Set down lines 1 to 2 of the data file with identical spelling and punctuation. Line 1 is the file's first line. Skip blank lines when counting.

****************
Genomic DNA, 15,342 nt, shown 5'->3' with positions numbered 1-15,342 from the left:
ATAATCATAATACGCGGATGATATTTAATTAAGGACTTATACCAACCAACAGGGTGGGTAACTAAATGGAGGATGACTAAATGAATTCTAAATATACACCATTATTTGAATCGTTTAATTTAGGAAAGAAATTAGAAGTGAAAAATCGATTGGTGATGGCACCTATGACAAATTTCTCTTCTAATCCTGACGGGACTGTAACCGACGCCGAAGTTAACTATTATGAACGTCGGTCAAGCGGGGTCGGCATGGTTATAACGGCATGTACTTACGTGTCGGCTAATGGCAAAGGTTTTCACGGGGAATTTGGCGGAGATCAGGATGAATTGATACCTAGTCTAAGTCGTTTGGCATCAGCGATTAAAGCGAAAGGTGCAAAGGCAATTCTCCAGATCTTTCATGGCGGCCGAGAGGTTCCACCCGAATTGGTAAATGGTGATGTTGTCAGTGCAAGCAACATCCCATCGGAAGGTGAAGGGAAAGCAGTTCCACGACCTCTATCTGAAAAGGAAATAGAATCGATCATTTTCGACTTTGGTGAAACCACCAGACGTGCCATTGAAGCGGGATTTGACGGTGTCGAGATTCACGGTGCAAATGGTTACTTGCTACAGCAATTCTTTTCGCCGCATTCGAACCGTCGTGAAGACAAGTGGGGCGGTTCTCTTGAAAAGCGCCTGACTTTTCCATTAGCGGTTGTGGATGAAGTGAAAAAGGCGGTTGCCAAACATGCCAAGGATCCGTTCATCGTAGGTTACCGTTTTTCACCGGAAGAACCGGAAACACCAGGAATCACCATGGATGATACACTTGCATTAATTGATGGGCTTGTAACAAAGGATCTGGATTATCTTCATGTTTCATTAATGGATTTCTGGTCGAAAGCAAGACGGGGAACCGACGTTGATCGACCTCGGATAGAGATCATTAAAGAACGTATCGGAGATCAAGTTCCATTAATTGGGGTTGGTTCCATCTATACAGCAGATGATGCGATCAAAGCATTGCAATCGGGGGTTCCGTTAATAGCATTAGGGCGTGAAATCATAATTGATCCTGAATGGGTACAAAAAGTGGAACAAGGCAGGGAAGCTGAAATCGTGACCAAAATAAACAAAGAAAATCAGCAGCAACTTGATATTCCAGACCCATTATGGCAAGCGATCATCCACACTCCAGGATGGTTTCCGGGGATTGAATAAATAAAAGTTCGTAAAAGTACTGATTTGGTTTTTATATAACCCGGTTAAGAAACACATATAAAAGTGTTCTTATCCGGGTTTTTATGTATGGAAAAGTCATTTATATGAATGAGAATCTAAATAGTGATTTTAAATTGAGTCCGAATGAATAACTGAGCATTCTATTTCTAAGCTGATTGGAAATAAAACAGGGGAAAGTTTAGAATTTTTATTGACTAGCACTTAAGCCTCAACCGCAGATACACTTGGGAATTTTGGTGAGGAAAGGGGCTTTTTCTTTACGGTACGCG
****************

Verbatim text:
Genomic DNA, 15,342 nt, shown 5'->3' with positions numbered 1-15,342 from the left:
ATAATCATAATACGCGGATGATATTTAATTAAGGACTTATACCAACCAACAGGGTGGGTAACTAAATGGAGGATGACTAAATGAATTCTAAATATACACCATTATTTGAATCGTTTAATTTAGGAAAGAAATTAGAAGTGAAAAATCGATTGGTGATGGCACCTATGACAAATTTCTCTTCTAATCCTGACGGGACTGTAACCGACGCCGAAGTTAACTATTATGAACGTCGGTCAAGCGGGGTCGGCATGGTTATAACGGCATGTACTTACGTGTCGGCTAATGGCAAAGGTTTTCACGGGGAATTTGGCGGAGATCAGGATGAATTGATACCTAGTCTAAGTCGTTTGGCATCAGCGATTAAAGCGAAAGGTGCAAAGGCAATTCTCCAGATCTTTCATGGCGGCCGAGAGGTTCCACCCGAATTGGTAAATGGTGATGTTGTCAGTGCAAGCAACATCCCATCGGAAGGTGAAGGGAAAGCAGTTCCACGACCTCTATCTGAAAAGGAAATAGAATCGATCATTTTCGACTTTGGTGAAACCACCAGACGTGCCATTGAAGCGGGATTTGACGGTGTCGAGATTCACGGTGCAAATGGTTACTTGCTACAGCAATTCTTTTCGCCGCATTCGAACCGTCGTGAAGACAAGTGGGGCGGTTCTCTTGAAAAGCGCCTGACTTTTCCATTAGCGGTTGTGGATGAAGTGAAAAAGGCGGTTGCCAAACATGCCAAGGATCCGTTCATCGTAGGTTACCGTTTTTCACCGGAAGAACCGGAAACACCAGGAATCACCATGGATGATACACTTGCATTAATTGATGGGCTTGTAACAAAGGATCTGGATTATCTTCATGTTTCATTAATGGATTTCTGGTCGAAAGCAAGACGGGGAACCGACGTTGATCGACCTCGGATAGAGATCATTAAAGAACGTATCGGAGATCAAGTTCCATTAATTGGGGTTGGTTCCATCTATACAGCAGATGATGCGATCAAAGCATTGCAATCGGGGGTTCCGTTAATAGCATTAGGGCGTGAAATCATAATTGATCCTGAATGGGTACAAAAAGTGGAACAAGGCAGGGAAGCTGAAATCGTGACCAAAATAAACAAAGAAAATCAGCAGCAACTTGATATTCCAGACCCATTATGGCAAGCGATCATCCACACTCCAGGATGGTTTCCGGGGATTGAATAAATAAAAGTTCGTAAAAGTACTGATTTGGTTTTTATATAACCCGGTTAAGAAACACATATAAAAGTGTTCTTATCCGGGTTTTTATGTATGGAAAAGTCATTTATATGAATGAGAATCTAAATAGTGATTTTAAATTGAGTCCGAATGAATAACTGAGCATTCTATTTCTAAGCTGATTGGAAATAAAACAGGGGAAAGTTTAGAATTTTTATTGACTAGCACTTAAGCCTCAACCGCAGATACACTTGGGAATTTTGGTGAGGAAAGGGGCTTTTTCTTTACGGTACGCG